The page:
The Movie Transcendence Takes On Consciousness and the Singularity

Transcendence Warner Bros

Imagine that on your deathbed you are given two options: Take your chances with an afterlife, or allow scientists to upload a copy of your brain to the Internet, where you will be free to surf forever, haunt your friends on Facebook and—presumably—watch whatever you want on HBO Go for free.

This digital you, of course, isn't exactly the same as the sentient meat version reading this article. It's a duplicate that lives in a computer. Which raises the question: Who (or what) is it? If we copy your brain, does your soul or consciousness come with it? And how far away are we from this possibility?

Transcendence, opening April 18, is about these and other questions related to the Singularity. Recently popularized by futurist Ray Kurzweil, the Singularity is the near-future moment when artificial intelligence, brain-computer interfaces, nanotechnology or some combination thereof create an entity smarter than any human. It's a premise previously explored in film with The Terminator's murderous Skynet and the red-or-blue-pill Descartian dualism of The Matrix (and more benignly in Spike Jonze's Her). In Transcendence, our A.I. overlord comes in the form of Johnny Depp.

Depp and Rebecca Hall star as scientists Will and Evelyn Caster, a couple at the forefront of neuroscience. When Will's earthly form is damaged beyond repair, Evelyn teams up with Max Waters (Paul Bettany) in a race to upload her husband's beautiful mind before a Luddite terrorist organization known as Revolutionary Independence From Technology (RIFT) can pull the plug. What happens next rifles through a catalog of ideas currently occupying the collective consciousness of the future-is-now crowd (and the entertainment-industrial complex), from nanotech tissue regeneration to high-frequency stock trading. But this isn't a comic book origin story. It's a prescient, grounded-in-theoretical-science love story.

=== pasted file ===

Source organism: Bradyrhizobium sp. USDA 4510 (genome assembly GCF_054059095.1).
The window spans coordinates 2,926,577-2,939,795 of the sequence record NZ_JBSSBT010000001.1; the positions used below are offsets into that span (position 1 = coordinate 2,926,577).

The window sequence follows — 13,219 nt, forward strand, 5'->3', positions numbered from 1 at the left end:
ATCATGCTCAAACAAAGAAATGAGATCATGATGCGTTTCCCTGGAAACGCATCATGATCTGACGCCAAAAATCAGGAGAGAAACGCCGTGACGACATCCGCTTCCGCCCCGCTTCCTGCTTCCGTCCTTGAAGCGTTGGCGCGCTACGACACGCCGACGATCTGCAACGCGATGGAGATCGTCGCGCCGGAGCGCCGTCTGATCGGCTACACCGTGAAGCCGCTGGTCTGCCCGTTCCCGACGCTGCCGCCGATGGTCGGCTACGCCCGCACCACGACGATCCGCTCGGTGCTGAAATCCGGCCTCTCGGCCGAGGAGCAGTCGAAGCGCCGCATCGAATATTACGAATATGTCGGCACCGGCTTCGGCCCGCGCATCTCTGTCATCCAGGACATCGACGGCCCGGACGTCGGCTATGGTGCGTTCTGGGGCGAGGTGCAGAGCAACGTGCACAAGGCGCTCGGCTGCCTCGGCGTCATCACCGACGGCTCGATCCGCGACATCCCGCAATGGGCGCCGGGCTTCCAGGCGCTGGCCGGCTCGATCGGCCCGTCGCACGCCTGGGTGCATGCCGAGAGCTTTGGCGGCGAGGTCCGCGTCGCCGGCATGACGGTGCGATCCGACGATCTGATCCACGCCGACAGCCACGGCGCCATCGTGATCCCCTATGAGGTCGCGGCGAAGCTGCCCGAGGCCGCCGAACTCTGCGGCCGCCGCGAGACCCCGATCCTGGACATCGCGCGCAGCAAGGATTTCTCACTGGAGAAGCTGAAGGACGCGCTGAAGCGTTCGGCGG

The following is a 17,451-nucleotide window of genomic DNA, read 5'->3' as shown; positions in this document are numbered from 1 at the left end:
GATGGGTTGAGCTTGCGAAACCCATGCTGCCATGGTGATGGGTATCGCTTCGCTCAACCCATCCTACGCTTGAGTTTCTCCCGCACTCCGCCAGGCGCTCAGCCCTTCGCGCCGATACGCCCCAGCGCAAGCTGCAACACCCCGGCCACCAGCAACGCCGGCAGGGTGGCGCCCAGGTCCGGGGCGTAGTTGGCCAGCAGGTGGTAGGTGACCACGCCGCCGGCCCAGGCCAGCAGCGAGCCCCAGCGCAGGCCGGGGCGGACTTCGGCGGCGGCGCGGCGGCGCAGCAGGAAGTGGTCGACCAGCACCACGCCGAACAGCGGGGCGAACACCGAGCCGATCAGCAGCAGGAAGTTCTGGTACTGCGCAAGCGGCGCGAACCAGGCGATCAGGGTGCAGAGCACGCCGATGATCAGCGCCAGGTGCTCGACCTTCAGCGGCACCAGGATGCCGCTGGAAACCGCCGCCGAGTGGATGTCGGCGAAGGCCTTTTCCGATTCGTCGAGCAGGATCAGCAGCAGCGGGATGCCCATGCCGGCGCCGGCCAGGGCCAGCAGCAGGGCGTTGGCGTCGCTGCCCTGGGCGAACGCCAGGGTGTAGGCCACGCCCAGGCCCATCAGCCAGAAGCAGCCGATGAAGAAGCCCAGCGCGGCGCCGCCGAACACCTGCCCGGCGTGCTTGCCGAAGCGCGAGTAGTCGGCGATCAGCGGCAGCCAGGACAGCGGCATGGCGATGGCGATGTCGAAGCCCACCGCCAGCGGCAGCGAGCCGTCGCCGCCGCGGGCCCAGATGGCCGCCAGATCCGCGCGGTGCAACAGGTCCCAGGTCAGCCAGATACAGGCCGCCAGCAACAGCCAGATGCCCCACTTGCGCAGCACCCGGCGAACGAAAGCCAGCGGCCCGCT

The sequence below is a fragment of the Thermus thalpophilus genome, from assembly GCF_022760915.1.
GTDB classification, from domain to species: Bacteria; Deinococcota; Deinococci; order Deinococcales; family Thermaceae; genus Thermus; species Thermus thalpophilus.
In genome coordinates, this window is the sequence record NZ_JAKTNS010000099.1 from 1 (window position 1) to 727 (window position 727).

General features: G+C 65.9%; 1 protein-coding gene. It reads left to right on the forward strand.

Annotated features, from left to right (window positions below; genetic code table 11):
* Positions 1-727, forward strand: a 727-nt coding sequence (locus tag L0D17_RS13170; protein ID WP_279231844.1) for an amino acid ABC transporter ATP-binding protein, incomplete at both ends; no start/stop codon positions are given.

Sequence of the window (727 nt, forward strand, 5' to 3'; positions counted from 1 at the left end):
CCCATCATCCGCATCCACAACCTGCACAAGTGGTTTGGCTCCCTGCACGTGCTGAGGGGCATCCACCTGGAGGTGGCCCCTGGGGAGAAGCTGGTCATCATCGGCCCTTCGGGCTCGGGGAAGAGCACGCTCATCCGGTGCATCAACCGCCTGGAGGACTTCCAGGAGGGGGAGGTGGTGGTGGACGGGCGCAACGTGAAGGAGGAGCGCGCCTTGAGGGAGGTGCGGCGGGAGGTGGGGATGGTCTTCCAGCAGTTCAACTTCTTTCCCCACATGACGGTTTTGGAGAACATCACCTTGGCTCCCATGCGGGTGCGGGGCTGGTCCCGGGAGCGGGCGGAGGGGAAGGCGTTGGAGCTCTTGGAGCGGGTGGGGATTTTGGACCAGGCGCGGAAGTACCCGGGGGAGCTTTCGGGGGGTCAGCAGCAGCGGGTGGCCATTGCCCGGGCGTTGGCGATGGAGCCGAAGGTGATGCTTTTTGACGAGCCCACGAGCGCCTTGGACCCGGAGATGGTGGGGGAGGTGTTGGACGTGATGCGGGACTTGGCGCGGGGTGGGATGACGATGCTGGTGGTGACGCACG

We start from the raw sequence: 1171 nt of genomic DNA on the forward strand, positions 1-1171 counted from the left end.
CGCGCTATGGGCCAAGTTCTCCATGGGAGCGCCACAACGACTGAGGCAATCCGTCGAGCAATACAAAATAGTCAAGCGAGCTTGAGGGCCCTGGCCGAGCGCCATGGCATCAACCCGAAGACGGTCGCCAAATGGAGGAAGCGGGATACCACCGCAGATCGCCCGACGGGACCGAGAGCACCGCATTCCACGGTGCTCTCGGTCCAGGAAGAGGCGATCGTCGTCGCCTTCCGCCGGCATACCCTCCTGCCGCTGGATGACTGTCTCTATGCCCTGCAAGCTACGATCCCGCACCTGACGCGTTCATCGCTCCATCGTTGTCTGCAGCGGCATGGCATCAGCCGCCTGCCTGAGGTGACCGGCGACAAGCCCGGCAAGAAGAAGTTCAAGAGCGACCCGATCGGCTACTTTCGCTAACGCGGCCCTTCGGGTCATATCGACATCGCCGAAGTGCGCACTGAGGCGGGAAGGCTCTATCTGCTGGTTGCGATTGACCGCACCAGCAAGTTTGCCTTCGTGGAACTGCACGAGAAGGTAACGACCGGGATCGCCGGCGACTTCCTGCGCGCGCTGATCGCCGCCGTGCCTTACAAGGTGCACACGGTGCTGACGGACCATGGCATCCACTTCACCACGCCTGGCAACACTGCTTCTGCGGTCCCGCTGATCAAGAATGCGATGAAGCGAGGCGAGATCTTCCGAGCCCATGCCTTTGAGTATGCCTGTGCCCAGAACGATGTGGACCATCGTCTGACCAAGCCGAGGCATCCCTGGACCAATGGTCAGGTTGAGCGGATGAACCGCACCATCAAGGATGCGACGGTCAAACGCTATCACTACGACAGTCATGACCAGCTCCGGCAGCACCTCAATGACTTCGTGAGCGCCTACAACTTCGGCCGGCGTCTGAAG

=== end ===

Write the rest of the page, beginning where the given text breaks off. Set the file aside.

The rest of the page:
"I wrote it for my wife," says screenwriter Jack Paglen. After reading about the Singularity, producer Annie Marter, a former studio executive, approached Paglen with the seed idea. "We wanted to make a movie out of this notion of man and computer merging in a way that's original, intelligent and emotional," says Marter. Paglen had in-house inspiration, using his wife, a computer programmer working in artificial intelligence, as both a model for the character of Evelyn and as an in-house science consultant, shouting questions to her as he wrote in the other room. Marter and Paglen's high-concept pitch quickly caught the attention of Wally Pfister, Christopher Nolan's longtime cinematographer, who soon signed on to make Transcendence his directorial debut.


The moviegoing public has seen some amazing images courtesy of Pfister, from Heath Ledger as the Joker leaning out of a police car window like a happy dog in The Dark Knight to the sharply etched Escheresque buildings morphing into each other in Inception. His visual mastery here takes on a new lyricism, his touch with actors is more human than Nolan's, and his influences are golden: Transcendence references 1970s-era deep-think sci-fi, from Cronenberg body horror to Michael Crichton techno-thrillers. Pfister was drawn to the project because of the contemporary subject matter in Paglen's original story.